There’s been a rapid resumption to bargaining at CSIRO following the summer hiatus, with Executive releasing a timetable for consideration of a new collective agreement over coming weeks, ahead of an all-staff vote expected in late February.
The developments come after both the conclusion of formal negotiations late last year and the release of the results of a Staff Association member poll conducted in December; which revealed a significant mood shift in response to Executive’s revised pay offer.
While CSIRO Executive confirmed that a proposed agreement was submitted to the Australian Public Service Commission (APSC) for policy approval last December, a comprehensive document was only supplied to union bargaining representatives late last week.
Despite the avoidable delay, Staff Association negotiators are now checking the proposed agreement for drafting inconsistencies – especially necessary given the large amount of content up for change – to help speed the approval process.
Meanwhile, Executive bargaining representatives have announced a roadshow that will tour CSIRO sites around the country over coming weeks to sell the deal.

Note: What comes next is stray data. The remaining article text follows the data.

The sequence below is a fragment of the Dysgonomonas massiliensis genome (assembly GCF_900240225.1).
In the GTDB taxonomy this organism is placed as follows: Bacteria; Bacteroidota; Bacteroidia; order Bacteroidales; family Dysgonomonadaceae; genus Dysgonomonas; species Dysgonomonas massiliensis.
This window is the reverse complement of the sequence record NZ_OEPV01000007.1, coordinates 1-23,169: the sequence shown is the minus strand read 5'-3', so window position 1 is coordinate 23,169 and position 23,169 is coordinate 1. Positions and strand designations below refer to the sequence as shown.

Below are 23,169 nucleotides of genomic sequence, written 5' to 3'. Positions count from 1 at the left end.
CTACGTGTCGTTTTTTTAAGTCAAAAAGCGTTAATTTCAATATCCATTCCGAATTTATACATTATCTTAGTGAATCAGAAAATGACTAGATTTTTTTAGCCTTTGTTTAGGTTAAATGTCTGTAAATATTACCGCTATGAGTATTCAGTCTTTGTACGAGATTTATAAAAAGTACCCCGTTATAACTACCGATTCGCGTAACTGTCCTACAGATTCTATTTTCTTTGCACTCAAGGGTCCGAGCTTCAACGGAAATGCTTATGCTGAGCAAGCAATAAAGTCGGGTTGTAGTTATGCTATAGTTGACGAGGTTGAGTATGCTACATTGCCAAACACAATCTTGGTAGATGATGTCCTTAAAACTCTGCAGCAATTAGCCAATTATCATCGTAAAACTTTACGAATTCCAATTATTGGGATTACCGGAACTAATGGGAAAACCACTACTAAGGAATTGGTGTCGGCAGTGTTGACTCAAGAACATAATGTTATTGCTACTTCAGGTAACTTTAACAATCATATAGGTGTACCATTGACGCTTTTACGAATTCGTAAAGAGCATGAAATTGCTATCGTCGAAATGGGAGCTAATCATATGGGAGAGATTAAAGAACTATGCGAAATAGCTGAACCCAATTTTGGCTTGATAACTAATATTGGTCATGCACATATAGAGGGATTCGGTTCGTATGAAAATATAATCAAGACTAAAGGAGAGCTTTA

Staff Association representatives will also conduct a national series of paid time and lunchbreak workplace meetings throughout February to consider the key features of the proposed agreement compared to the union’s bargaining claim.
The results of December’s poll revealed a big change in the sentiment of union members following consideration of Executive’s revised pay proposal; comprised of an 11.2 per cent increase over three years (4% in the first year, followed by 3.8% and 3.4%) plus back pay to November 2023 and an additional one-off payment equivalent to 0.92 per cent of base salary.
More than 1,400 Staff Association members took part in the poll, where 58 per cent of respondents agreed that the revised proposal represented the best outcome CSIRO staff could expect to achieve while 42 per cent of participants rejected the offer.
In an earlier poll of union members held in October, 81 per cent of respondents rejected Executive’s initial offer of 11.2% over three years which did not feature any backpay or additional payments.